Loss of weight of musk in a current of dry air

Charles B. Bazzoni
1915 Journal of the Franklin Institute  
MANY attempts have been made to determine the smallest mass of an odorous substance that can excite the sense of smell. These investigations have been suggested by the assumption that the sensation of smell is stimulated by the direct impact of the particles of matter on the olfactory tract and have had for their ultimate purpose the formulation of a satisfactory theory of smell causation. We may say, in passing, that the questions as to how smell sensations are produced and as to how different
more » ... as to how different odors are related or differentiated are still open. The number of facts known is not sufficient to justify the formulation of a theory. It is interesting to refer to the well-known work of Fischer and Penzoldt, 1 who found that I part of musk in IO,OOO,OOO of air and I part of mercaptan in 5o,ooo, ooo, ooo of air could be detected, and to that of Passy, 2 who detected o.ooooo5 gramme of musk in a litre of air, o.oo 5 mg. of camphor, and o.ooooooo4 mg. of mercaptan. It seems fair to assume that the primary sensation is due to particles of the material carried by the air into the nose, and to consider certain, therefore, that all odorous materials must constantly lose in weight. The results of Passy seem to show that the loss even of strongly odorous substances need not be very great and might consequently be hard to detect and harder still to measure. The attempt has been made several times to measure this loss, using musk. As a result of these attempts it has been stated not infrequently that this substance gives off its odor during years without losing at all in weight, but any one familiar with the hygroscopic character of musk granules will realize at once that a small loss might be completely masked unless extraordinary precautions were taken. In the investigation here recorded the loss * Communicated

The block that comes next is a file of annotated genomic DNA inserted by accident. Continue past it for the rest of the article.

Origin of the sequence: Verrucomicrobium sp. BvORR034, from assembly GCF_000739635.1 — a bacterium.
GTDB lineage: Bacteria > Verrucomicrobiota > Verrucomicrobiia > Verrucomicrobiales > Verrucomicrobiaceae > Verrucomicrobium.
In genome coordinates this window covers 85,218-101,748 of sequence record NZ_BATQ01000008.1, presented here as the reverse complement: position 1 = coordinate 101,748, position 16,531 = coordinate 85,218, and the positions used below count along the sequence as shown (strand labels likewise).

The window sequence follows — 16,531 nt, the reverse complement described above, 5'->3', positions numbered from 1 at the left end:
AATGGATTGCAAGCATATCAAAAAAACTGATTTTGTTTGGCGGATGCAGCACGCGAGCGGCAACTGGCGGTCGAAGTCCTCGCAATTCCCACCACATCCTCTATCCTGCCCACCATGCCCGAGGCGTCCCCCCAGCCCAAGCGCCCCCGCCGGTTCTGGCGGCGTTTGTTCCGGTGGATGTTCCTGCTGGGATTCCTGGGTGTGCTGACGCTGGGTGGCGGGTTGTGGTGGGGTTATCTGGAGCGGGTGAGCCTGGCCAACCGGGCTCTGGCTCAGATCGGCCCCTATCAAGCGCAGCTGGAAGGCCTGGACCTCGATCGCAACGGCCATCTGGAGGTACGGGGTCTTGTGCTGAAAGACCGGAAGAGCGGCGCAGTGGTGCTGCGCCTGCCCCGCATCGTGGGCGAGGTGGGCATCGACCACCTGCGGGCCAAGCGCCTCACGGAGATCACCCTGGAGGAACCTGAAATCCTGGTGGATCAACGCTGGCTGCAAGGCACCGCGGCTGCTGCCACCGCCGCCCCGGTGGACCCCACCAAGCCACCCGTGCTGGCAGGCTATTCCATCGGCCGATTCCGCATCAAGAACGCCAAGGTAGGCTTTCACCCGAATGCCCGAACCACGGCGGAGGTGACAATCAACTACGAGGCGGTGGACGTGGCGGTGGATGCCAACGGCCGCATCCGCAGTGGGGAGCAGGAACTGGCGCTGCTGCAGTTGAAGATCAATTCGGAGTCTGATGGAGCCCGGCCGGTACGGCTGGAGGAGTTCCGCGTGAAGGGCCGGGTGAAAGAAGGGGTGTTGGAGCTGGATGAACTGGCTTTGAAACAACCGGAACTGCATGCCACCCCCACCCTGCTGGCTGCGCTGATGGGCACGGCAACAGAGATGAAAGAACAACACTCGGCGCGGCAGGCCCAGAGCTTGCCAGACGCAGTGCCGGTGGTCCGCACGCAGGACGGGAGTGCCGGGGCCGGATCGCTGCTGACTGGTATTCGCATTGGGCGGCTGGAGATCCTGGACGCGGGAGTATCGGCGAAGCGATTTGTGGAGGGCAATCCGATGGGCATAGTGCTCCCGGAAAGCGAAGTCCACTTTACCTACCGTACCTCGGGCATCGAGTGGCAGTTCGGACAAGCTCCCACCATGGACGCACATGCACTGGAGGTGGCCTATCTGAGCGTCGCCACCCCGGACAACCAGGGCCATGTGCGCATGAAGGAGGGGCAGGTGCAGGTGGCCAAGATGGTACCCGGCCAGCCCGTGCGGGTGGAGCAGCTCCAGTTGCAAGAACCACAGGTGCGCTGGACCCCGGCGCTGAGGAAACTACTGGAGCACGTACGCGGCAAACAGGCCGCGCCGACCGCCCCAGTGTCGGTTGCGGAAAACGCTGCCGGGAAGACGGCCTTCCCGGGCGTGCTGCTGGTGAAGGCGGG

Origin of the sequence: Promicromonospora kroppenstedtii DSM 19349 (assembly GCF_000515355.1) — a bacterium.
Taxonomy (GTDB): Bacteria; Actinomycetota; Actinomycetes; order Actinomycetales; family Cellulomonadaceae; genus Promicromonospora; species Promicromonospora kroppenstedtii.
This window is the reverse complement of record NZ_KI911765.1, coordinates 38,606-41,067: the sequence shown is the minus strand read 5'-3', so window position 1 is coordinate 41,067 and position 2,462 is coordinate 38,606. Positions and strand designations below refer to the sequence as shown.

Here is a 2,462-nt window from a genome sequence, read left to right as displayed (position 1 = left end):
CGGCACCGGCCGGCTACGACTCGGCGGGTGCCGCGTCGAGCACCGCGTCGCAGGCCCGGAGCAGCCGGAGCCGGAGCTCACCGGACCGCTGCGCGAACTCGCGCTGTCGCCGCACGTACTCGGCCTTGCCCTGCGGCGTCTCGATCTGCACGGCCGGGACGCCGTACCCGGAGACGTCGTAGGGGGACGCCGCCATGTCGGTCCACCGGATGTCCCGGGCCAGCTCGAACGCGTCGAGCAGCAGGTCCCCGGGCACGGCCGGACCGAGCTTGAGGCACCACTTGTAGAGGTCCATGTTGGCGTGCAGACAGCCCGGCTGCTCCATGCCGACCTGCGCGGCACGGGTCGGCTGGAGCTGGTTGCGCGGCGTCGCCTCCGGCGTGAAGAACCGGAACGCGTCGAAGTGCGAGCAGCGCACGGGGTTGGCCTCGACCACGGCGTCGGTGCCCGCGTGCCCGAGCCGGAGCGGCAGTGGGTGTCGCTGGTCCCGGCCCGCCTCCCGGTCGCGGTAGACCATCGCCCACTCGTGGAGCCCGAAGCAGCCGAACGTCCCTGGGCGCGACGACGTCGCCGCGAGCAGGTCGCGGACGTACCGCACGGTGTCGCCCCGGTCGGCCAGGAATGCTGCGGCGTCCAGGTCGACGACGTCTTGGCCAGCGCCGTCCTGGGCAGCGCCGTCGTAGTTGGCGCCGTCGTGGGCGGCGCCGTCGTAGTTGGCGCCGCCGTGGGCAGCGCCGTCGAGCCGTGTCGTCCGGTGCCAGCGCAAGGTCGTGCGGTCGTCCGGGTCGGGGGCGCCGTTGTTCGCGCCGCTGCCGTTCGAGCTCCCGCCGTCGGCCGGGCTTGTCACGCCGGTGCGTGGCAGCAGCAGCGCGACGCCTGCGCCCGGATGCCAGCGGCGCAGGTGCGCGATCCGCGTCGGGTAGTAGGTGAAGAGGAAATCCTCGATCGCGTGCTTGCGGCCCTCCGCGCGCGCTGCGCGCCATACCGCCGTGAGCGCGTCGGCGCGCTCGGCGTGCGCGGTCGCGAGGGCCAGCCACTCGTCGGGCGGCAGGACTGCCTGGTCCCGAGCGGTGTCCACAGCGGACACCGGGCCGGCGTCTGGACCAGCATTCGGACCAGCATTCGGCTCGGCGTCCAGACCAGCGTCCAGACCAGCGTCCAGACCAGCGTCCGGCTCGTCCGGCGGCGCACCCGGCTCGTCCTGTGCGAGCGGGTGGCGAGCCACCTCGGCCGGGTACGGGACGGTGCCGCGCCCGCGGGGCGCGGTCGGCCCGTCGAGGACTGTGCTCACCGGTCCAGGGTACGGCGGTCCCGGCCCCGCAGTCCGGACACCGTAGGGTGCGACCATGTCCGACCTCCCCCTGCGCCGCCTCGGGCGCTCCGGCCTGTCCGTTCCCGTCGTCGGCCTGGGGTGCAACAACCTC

doi:10.1016/s0016-0032(15)90061-3 fatcat:tvfixd62pjgx7h3esf2b4uzknu